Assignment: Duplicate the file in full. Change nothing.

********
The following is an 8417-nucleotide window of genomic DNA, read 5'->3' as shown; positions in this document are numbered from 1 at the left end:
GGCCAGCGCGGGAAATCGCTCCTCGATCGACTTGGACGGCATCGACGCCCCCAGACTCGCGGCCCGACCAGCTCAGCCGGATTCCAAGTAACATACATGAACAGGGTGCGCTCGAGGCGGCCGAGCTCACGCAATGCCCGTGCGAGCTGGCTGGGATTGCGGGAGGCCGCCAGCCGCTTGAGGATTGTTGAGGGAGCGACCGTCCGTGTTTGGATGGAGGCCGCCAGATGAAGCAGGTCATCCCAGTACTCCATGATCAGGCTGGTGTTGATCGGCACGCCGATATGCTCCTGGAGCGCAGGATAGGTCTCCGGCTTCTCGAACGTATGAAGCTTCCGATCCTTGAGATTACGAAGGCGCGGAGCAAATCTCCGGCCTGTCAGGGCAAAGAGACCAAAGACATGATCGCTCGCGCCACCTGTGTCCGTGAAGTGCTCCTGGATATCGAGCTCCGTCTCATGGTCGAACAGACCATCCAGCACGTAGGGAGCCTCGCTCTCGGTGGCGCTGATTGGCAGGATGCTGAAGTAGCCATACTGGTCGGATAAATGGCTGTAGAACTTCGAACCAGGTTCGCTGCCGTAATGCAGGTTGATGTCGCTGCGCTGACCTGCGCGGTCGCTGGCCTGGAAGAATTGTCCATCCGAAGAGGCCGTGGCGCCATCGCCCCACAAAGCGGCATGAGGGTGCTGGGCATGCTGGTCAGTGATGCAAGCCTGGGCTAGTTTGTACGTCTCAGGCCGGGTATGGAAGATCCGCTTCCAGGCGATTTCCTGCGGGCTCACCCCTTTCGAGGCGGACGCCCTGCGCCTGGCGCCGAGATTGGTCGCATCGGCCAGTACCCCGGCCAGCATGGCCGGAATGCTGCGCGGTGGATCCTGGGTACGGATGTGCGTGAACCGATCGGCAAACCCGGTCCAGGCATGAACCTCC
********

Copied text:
The following is an 8417-nucleotide window of genomic DNA, read 5'->3' as shown; positions in this document are numbered from 1 at the left end:
GGCCAGCGCGGGAAATCGCTCCTCGATCGACTTGGACGGCATCGACGCCCCCAGACTCGCGGCCCGACCAGCTCAGCCGGATTCCAAGTAACATACATGAACAGGGTGCGCTCGAGGCGGCCGAGCTCACGCAATGCCCGTGCGAGCTGGCTGGGATTGCGGGAGGCCGCCAGCCGCTTGAGGATTGTTGAGGGAGCGACCGTCCGTGTTTGGATGGAGGCCGCCAGATGAAGCAGGTCATCCCAGTACTCCATGATCAGGCTGGTGTTGATCGGCACGCCGATATGCTCCTGGAGCGCAGGATAGGTCTCCGGCTTCTCGAACGTATGAAGCTTCCGATCCTTGAGATTACGAAGGCGCGGAGCAAATCTCCGGCCTGTCAGGGCAAAGAGACCAAAGACATGATCGCTCGCGCCACCTGTGTCCGTGAAGTGCTCCTGGATATCGAGCTCCGTCTCATGGTCGAACAGACCATCCAGCACGTAGGGAGCCTCGCTCTCGGTGGCGCTGATTGGCAGGATGCTGAAGTAGCCATACTGGTCGGATAAATGGCTGTAGAACTTCGAACCAGGTTCGCTGCCGTAATGCAGGTTGATGTCGCTGCGCTGACCTGCGCGGTCGCTGGCCTGGAAGAATTGTCCATCCGAAGAGGCCGTGGCGCCATCGCCCCACAAAGCGGCATGAGGGTGCTGGGCATGCTGGTCAGTGATGCAAGCCTGGGCTAGTTTGTACGTCTCAGGCCGGGTATGGAAGATCCGCTTCCAGGCGATTTCCTGCGGGCTCACCCCTTTCGAGGCGGACGCCCTGCGCCTGGCGCCGAGATTGGTCGCATCGGCCAGTACCCCGGCCAGCATGGCCGGAATGCTGCGCGGTGGATCCTGGGTACGGATGTGCGTGAACCGATCGGCAAACCCGGTCCAGGCATGAACCTCC